Advantages of 5-Axis Machining
One of the most frequently used type of CNC machines today is five axis. These types of machines are ideally suited for producing complex shapes and sizes of machined components, in many different materials. Demand in almost all markets continues to require tighter tolerance and better finish callouts. The design of the 5-axis machines addresses those issues.
There have been advances in control, servo, and tooling technology, which enhance the abilities for producing complex 5-axis machined shapes. We can now produce the most complex geometries on a single machine with 5-axis simultaneous machining capabilities.
Definition of 5-Axis Machining
Traditional CNC machines move in two linear axes (X and Z) for lathes and three linear axes (X, Y, and Z) for machining center. The term “5-axis” refers to the number of directions in which the cutting tool can move. On a 5-axis machine, the cutting tool moves across the X, Y, and Z linear axes as well as rotates on the A and B axes to approach the workpiece from any direction.
The ability to precisely machine a workpiece without having to move it from fixture to fixture has distinct advantages over conventional three-axis machining. The most obvious benefits of 5-axis CNC machining are as follows:
Improved Tool Life
Improved tool life and cycle time are a result of being able to program the tool and/or table which enables the machine to maintain optimum cutting position and constant chip load.
The major (and most well-known) advantage of 5-axis machining is its ability to machine complex shapes, while minimizing the number of chucking or fixturing positions. The additional movement creates machining angles and arcs for the cutting tool and for chip relief that were only previously possible with a multitude of special fixtures or additional setups.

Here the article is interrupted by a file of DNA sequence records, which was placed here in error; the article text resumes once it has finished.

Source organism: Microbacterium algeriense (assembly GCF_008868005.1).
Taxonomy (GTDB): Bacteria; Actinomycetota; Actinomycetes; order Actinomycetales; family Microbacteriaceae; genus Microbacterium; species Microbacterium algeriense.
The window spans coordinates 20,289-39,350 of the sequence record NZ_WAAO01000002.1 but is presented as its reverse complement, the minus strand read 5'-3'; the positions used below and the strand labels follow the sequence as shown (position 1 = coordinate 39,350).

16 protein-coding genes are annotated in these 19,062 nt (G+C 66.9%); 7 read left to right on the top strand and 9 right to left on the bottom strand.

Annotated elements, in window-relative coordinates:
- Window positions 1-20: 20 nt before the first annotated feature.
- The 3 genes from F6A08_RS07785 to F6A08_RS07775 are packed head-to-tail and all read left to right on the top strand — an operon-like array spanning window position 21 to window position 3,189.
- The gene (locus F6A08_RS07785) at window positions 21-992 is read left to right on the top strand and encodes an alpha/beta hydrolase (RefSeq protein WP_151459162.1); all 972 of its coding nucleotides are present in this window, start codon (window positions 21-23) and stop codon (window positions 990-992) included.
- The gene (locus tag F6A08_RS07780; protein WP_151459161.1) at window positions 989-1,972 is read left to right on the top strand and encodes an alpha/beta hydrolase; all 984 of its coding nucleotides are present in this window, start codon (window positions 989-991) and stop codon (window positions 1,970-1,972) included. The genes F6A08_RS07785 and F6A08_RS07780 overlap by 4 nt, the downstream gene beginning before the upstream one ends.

Five-axis machines can machine nearly every visible surface, excluding the bottom or clamping area. This ability significantly reduces the need for multiple setups and special fixtures. Depending on the workpiece, in some instances, you can reduce the number of setups to one.
Tolerance stack up (imprecision) is one of the results and challenges every time you have to move the part for re-chuck of fixture. Once a part comes out of the machine, precise alignment is lost. By using the same zero or home location, feature-to-feature accuracy is improved.
3+2 Axis Machining
There are parts that can only be successfully machined using full 5-axis simultaneous movement, but not all parts require the simultaneous 5-axis movement. Some parts require five axes, but not simultaneously. You can have machines with three + two axes.
In three + two machining, the fourth and fifth axes are used to locate the workpiece (or cutting tool, depending on the type of machine) in a fixed position. In these scenarios, there is no need for all five axes to move simultaneously.
The same tool paths can be achieved in a three-axis machine, but only after loading and unloading between multiple setups, fixtures, or machines. The 5-axis machine increases uptime, decreases human error, and eliminates the need for special fixtures. For parts with features or holes on multiple faces or angles, three + two machining is the clear choice.
Better Surface Finish
Using the rotating fourth and fifth axes, the part can be orientated to bring it closer to the cutting tool. If the part can get closer to the cutting tool, then the cutting tool can be shorter. A shorter cutting tool is less susceptible to vibration at higher cutting speeds, which directly impacts surface finish.
As technology advances, so do the markets’ expectations for higher quality products, at competitive pricing. To meet this challenge, Intrex has made significant investments in full 5-axis and three + two axis equipment. We also have made significant investments in systems software to oversee and control our entire manufacturing process.
We would welcome an opportunity to speak to you about addressing your supply chain needs. Contact Intrex today.